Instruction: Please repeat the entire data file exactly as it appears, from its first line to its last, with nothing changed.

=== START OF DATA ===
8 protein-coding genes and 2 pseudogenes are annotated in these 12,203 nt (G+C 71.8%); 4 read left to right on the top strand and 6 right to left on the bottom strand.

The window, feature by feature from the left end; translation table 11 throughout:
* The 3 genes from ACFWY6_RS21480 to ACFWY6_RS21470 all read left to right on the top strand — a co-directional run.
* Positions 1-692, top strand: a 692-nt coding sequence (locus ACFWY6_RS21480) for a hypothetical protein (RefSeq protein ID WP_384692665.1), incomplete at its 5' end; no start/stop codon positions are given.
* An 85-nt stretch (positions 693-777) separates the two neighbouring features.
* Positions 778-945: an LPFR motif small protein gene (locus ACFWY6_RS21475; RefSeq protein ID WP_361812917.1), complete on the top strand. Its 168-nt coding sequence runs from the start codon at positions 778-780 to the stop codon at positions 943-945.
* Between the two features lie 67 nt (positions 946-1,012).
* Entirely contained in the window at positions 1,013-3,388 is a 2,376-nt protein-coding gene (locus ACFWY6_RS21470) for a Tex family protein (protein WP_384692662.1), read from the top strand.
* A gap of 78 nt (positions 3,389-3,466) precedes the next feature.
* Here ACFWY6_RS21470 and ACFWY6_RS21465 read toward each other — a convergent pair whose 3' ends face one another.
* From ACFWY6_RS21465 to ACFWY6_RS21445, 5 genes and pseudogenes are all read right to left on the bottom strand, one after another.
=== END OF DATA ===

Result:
8 protein-coding genes and 2 pseudogenes are annotated in these 12,203 nt (G+C 71.8%); 4 read left to right on the top strand and 6 right to left on the bottom strand.

The window, feature by feature from the left end; translation table 11 throughout:
* The 3 genes from ACFWY6_RS21480 to ACFWY6_RS21470 all read left to right on the top strand — a co-directional run.
* Positions 1-692, top strand: a 692-nt coding sequence (locus ACFWY6_RS21480) for a hypothetical protein (RefSeq protein ID WP_384692665.1), incomplete at its 5' end; no start/stop codon positions are given.
* An 85-nt stretch (positions 693-777) separates the two neighbouring features.
* Positions 778-945: an LPFR motif small protein gene (locus ACFWY6_RS21475; RefSeq protein ID WP_361812917.1), complete on the top strand. Its 168-nt coding sequence runs from the start codon at positions 778-780 to the stop codon at positions 943-945.
* Between the two features lie 67 nt (positions 946-1,012).
* Entirely contained in the window at positions 1,013-3,388 is a 2,376-nt protein-coding gene (locus ACFWY6_RS21470) for a Tex family protein (protein WP_384692662.1), read from the top strand.
* A gap of 78 nt (positions 3,389-3,466) precedes the next feature.
* Here ACFWY6_RS21470 and ACFWY6_RS21465 read toward each other — a convergent pair whose 3' ends face one another.
* From ACFWY6_RS21465 to ACFWY6_RS21445, 5 genes and pseudogenes are all read right to left on the bottom strand, one after another.